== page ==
Hampshire County Council (HCC) has launched a consultation on reorganising local Government in the county. This has arisen out central Government’s desire to reduce local Government budgets and devolve more powers to local areas. This has resulted in a bunfight between Hampshire County Council and the District Councils that we reported on here.
This consultation asks us to make a broad choice between supporting the “Combined Authority” option most favoured by the District Councils and the “Unitary Authority” option favoured by Hampshire County Council. Each broad choice has a number of sub-options. The Combined Authority approach would include establishing an extra tier of Local Government and led by one or more directly elected mayors. The Unitary Authority approach would involve the dissolution of the existing Hampshire County and District Councils, being replaced by one or more new Councils responsible for all services. It appears as though this latter approach will save more money, but unless the unitary authorities cover smaller areas, potentially at the risk of remoteness and reduced accountability.
The documents are quite large and complex. The impact on local planning and potential housing allocations is not covered in any detail in any of the documents as far as we can see. Consequently, We Heart Hart doesn’t have very strong views on the “Combined Authority” or the “Unitary Authority” approaches. However, we have an instinctive dislike of complexity and more tiers of Government and therefore would slightly favour a unitary authority approach, but using “Option G” in the Deloitte Report commissioned by HCC, shown in the image above.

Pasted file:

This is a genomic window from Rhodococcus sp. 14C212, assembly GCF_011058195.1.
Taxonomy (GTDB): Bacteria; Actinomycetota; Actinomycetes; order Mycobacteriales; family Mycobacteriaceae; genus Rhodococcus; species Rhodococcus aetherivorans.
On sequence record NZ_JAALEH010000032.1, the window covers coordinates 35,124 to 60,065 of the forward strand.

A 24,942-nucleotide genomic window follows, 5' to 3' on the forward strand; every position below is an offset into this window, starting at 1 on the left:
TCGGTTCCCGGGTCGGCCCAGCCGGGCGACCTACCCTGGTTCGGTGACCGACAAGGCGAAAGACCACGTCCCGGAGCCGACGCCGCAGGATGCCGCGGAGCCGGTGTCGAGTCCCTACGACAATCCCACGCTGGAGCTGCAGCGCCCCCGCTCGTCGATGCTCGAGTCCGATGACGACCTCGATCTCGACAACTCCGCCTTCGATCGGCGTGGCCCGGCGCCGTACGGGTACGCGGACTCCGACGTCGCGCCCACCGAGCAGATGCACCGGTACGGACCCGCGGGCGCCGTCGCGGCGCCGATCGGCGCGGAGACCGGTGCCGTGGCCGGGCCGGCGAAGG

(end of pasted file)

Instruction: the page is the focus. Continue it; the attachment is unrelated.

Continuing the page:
This subject was covered at the recent Hart District Council meeting, with leader, Stephen Parker, making clear that there was still conflict on this issues between the County and the Districts:
Yesterday Hampshire County Council launched a consultation, based on a desktop report commissioned from Deloitte covering the financial effects of unitary status, covering both unitarisation and devolution, as well as a metro mayor. Sadly the Deloitte report only covered unitary councils, and paid little attention to other issues such as service quality and democratic accountability. The failure of Hampshire County Council to pause the consultation to take advantage of a report commissioned by the other Hampshire councils from Price Waterhouse Coopers to consider the issues not addressed in the Deloitte report will compromise the outputs from the consultation. This has caused some problems in the relationship with the districts, and I with colleagues from the Heart of Hampshire group of district councils will be meeting tomorrow with the Leader and Deputy Leader of HCC to seek to normalise the relationship, whilst recognising the issues around the deficient consultation.
The consultation is open until 20 September 2016.
The dedicated web page for the consultation can be found here.
The executive summary of the proposals can be found here.
The more detailed consultation information pack can be found here.
The consultation response form can be found here.
We would urge everyone to engage with this issue and respond to the consultation.